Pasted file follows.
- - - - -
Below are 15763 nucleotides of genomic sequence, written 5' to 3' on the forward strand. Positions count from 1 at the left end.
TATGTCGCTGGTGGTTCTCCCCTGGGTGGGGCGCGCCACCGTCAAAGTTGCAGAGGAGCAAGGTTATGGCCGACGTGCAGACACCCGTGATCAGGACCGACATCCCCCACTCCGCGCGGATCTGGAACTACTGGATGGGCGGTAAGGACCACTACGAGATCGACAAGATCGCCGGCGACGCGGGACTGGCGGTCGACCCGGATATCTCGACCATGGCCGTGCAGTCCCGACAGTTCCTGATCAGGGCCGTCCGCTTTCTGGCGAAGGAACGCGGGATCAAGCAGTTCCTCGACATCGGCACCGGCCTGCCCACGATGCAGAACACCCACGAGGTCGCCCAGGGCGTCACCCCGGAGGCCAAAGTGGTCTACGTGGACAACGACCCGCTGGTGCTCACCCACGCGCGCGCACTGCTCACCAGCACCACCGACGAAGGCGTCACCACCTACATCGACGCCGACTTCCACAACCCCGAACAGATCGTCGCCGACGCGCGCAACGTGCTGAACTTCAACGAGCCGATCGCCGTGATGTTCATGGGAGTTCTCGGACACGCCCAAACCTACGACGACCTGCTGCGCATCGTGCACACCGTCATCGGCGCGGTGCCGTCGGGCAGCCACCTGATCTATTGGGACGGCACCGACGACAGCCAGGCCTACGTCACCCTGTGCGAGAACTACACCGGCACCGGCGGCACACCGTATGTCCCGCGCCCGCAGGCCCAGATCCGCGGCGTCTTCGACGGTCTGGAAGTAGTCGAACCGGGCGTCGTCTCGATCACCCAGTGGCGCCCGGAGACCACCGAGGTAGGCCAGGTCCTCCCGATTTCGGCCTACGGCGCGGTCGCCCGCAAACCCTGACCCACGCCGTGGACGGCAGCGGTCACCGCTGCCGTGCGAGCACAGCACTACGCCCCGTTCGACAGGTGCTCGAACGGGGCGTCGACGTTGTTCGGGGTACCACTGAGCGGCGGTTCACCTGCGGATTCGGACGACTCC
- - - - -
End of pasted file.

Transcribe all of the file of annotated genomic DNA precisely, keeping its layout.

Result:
Below are 15763 nucleotides of genomic sequence, written 5' to 3' on the forward strand. Positions count from 1 at the left end.
TATGTCGCTGGTGGTTCTCCCCTGGGTGGGGCGCGCCACCGTCAAAGTTGCAGAGGAGCAAGGTTATGGCCGACGTGCAGACACCCGTGATCAGGACCGACATCCCCCACTCCGCGCGGATCTGGAACTACTGGATGGGCGGTAAGGACCACTACGAGATCGACAAGATCGCCGGCGACGCGGGACTGGCGGTCGACCCGGATATCTCGACCATGGCCGTGCAGTCCCGACAGTTCCTGATCAGGGCCGTCCGCTTTCTGGCGAAGGAACGCGGGATCAAGCAGTTCCTCGACATCGGCACCGGCCTGCCCACGATGCAGAACACCCACGAGGTCGCCCAGGGCGTCACCCCGGAGGCCAAAGTGGTCTACGTGGACAACGACCCGCTGGTGCTCACCCACGCGCGCGCACTGCTCACCAGCACCACCGACGAAGGCGTCACCACCTACATCGACGCCGACTTCCACAACCCCGAACAGATCGTCGCCGACGCGCGCAACGTGCTGAACTTCAACGAGCCGATCGCCGTGATGTTCATGGGAGTTCTCGGACACGCCCAAACCTACGACGACCTGCTGCGCATCGTGCACACCGTCATCGGCGCGGTGCCGTCGGGCAGCCACCTGATCTATTGGGACGGCACCGACGACAGCCAGGCCTACGTCACCCTGTGCGAGAACTACACCGGCACCGGCGGCACACCGTATGTCCCGCGCCCGCAGGCCCAGATCCGCGGCGTCTTCGACGGTCTGGAAGTAGTCGAACCGGGCGTCGTCTCGATCACCCAGTGGCGCCCGGAGACCACCGAGGTAGGCCAGGTCCTCCCGATTTCGGCCTACGGCGCGGTCGCCCGCAAACCCTGACCCACGCCGTGGACGGCAGCGGTCACCGCTGCCGTGCGAGCACAGCACTACGCCCCGTTCGACAGGTGCTCGAACGGGGCGTCGACGTTGTTCGGGGTACCACTGAGCGGCGGTTCACCTGCGGATTCGGACGACTCC